U.S. stocks closed narrowly mixed on Wednesday, as the Dow Jones Industrial Average closed at a new record amid firming oil prices, moderate housing data and some debate over Fed Chair Janet Yellen's congressional testimony.
"I think everybody's mulling what Janet Yellen said yesterday," said Kim Forrest, senior equity analyst at Fort Pitt Capital said.
The S&P 500 closed down 1.62 points, or 0.08 percent, to 2,113.86, after hitting a new intraday all-time high, with consumer discretionary leading all sectors and utilities the biggest loser.
The Nasdaq tried to touch the key 5,000 level, but failed to do so, closing 0.98 points down at 4,967.14. Apple closed down 3.38 points, or 2.56 percent, at $128.79 per share, off highs of $133 a share.
Yellen's remarks to the Senate on Tuesday were mostly dovish but added little weight on either side to analyst expectations on the timing of an interest rate hike.
Stocks briefly traded higher to new intraday highs after the Fed chair reiterated her remarks on Wednesday in front of the House Financial Services Committee.
"Markets have a history of rallying when (Yellen) speaks," said Randy Frederick, managing director of trading and derivatives at Charles Schwab. Stocks gained 12 of the last 13 times Yellen or the Federal Reserve made a major announcement prior to Wednesday's testimony, according to Frederick's historical analysis.
Stocks were little changed after morning housing data and earnings.
New U.S. single-family home sales in January fell a less-than-expected 0.2 percent to 481,000 and supply rose to its highest level since 2010, hopeful signs for the sluggish housing market.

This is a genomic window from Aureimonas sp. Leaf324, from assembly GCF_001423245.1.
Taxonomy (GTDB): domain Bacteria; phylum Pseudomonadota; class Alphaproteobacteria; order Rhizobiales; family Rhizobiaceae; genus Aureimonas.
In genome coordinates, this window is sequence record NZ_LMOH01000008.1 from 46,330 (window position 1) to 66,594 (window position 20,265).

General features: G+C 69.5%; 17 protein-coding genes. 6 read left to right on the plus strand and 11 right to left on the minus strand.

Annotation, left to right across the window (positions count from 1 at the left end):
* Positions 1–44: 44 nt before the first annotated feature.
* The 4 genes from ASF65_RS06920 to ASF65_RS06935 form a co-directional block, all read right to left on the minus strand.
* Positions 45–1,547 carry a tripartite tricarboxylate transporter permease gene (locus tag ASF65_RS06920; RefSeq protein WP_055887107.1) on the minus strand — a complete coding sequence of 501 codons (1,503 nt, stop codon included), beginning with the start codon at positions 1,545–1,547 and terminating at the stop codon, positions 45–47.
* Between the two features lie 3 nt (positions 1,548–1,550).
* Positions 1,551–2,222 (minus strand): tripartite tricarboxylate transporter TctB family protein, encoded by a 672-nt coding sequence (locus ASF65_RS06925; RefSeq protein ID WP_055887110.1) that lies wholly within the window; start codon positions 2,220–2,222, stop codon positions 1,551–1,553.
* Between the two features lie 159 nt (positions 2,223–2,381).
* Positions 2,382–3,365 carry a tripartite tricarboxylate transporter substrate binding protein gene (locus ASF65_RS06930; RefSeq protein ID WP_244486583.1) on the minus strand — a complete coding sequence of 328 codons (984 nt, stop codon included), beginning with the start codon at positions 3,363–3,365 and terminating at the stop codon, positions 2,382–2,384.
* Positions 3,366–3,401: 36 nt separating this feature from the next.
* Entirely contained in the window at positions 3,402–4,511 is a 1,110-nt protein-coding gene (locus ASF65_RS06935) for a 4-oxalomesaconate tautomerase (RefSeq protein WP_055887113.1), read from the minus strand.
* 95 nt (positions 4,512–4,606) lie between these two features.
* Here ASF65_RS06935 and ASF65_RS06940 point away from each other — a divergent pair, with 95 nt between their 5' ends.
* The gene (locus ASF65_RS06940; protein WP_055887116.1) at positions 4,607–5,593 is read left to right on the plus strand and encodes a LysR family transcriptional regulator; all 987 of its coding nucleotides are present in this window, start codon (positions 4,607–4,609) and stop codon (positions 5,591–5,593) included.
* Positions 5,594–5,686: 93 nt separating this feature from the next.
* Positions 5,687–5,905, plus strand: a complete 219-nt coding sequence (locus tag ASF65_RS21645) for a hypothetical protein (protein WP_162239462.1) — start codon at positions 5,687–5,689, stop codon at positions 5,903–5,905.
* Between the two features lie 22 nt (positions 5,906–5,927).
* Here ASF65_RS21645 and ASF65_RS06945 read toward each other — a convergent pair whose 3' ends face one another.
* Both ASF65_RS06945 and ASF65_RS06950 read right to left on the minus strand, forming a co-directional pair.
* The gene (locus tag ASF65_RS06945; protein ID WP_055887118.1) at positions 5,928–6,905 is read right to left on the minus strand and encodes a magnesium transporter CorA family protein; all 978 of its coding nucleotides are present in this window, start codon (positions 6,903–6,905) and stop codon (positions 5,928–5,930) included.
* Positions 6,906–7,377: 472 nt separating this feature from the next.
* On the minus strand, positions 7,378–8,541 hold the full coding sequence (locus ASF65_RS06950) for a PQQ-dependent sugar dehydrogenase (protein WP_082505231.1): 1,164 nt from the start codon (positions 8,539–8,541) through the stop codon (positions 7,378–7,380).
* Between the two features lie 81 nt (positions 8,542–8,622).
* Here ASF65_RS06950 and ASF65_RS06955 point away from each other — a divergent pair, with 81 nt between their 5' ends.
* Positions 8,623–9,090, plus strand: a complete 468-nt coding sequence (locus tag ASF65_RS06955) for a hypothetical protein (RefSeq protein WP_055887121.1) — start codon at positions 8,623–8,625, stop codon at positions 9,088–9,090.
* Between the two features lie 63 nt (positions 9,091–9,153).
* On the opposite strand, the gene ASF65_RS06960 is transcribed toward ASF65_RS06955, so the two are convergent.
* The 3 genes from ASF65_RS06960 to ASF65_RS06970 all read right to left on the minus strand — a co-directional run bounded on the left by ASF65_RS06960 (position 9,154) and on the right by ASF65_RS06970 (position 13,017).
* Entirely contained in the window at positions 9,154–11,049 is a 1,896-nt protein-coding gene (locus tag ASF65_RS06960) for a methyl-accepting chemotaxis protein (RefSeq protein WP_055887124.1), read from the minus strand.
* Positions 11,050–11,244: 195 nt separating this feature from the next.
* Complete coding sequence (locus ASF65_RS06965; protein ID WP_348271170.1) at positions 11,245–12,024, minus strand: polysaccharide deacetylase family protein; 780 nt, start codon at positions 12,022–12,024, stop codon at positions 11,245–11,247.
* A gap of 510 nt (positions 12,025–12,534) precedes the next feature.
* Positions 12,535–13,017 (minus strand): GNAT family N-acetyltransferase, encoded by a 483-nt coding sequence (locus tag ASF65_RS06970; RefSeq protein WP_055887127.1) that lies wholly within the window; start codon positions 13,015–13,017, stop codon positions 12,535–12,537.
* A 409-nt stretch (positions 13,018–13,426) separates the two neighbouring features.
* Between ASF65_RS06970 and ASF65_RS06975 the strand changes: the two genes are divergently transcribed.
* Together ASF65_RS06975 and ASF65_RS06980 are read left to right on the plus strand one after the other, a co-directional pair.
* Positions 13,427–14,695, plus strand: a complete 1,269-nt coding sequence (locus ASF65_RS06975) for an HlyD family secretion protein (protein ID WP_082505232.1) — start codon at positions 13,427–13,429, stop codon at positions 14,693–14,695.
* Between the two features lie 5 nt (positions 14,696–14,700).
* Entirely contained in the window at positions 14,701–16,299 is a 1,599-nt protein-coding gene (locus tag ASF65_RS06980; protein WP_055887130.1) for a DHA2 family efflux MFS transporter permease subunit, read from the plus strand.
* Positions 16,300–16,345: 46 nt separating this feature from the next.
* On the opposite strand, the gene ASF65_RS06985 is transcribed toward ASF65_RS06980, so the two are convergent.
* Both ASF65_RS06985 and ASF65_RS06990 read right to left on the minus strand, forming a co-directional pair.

Peter Boockvar, chief market analyst at The Lindsey Group, said out in a note that the new home sales for January were "mediocre." The reported level was the best since the middle of 2008 but below the 30-year average of 710,000.
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The U.S. Energy Information Administration reported that weekly crude inventories rose 8.4 million barrels, more than expected. The figures were in-line with Tuesday's American Petroleum Institute report of 8.9 million barrels.
Crude oil futures settled up $1.71, or 3.47 percent, to $50.99 a barrel on the New York Mercantile Exchange, its best day since Feb. 12. Brent crude traded near $62 a barrel.
Mortgage applications to purchase a home rose 5 percent on a seasonally adjusted basis for the week ending Feb. 20 from the previous week, the Mortgage Bankers Association reported early on Wednesday.